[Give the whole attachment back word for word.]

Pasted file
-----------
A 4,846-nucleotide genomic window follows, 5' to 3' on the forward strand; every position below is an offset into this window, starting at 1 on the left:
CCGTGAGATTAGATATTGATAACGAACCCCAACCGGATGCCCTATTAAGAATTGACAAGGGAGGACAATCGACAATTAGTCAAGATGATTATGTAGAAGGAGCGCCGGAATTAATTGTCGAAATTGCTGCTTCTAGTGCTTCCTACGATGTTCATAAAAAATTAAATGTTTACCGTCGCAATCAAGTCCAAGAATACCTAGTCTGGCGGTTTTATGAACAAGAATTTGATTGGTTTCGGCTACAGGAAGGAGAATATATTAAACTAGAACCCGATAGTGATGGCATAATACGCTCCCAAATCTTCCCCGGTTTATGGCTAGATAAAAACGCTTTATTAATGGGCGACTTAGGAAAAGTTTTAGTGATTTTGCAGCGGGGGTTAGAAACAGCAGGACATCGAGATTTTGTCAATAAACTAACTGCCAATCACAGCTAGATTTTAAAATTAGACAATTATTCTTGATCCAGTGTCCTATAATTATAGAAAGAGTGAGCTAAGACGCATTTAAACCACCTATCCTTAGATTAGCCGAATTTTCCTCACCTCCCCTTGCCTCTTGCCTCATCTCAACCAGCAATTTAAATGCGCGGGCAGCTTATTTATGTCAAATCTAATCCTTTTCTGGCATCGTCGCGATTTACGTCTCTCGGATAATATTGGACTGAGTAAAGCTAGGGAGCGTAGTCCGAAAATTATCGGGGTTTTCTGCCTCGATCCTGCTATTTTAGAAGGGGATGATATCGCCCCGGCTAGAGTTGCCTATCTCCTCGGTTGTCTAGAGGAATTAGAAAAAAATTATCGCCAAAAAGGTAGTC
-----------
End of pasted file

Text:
A 4,846-nucleotide genomic window follows, 5' to 3' on the forward strand; every position below is an offset into this window, starting at 1 on the left:
CCGTGAGATTAGATATTGATAACGAACCCCAACCGGATGCCCTATTAAGAATTGACAAGGGAGGACAATCGACAATTAGTCAAGATGATTATGTAGAAGGAGCGCCGGAATTAATTGTCGAAATTGCTGCTTCTAGTGCTTCCTACGATGTTCATAAAAAATTAAATGTTTACCGTCGCAATCAAGTCCAAGAATACCTAGTCTGGCGGTTTTATGAACAAGAATTTGATTGGTTTCGGCTACAGGAAGGAGAATATATTAAACTAGAACCCGATAGTGATGGCATAATACGCTCCCAAATCTTCCCCGGTTTATGGCTAGATAAAAACGCTTTATTAATGGGCGACTTAGGAAAAGTTTTAGTGATTTTGCAGCGGGGGTTAGAAACAGCAGGACATCGAGATTTTGTCAATAAACTAACTGCCAATCACAGCTAGATTTTAAAATTAGACAATTATTCTTGATCCAGTGTCCTATAATTATAGAAAGAGTGAGCTAAGACGCATTTAAACCACCTATCCTTAGATTAGCCGAATTTTCCTCACCTCCCCTTGCCTCTTGCCTCATCTCAACCAGCAATTTAAATGCGCGGGCAGCTTATTTATGTCAAATCTAATCCTTTTCTGGCATCGTCGCGATTTACGTCTCTCGGATAATATTGGACTGAGTAAAGCTAGGGAGCGTAGTCCGAAAATTATCGGGGTTTTCTGCCTCGATCCTGCTATTTTAGAAGGGGATGATATCGCCCCGGCTAGAGTTGCCTATCTCCTCGGTTGTCTAGAGGAATTAGAAAAAAATTATCGCCAAAAAGGTAGTC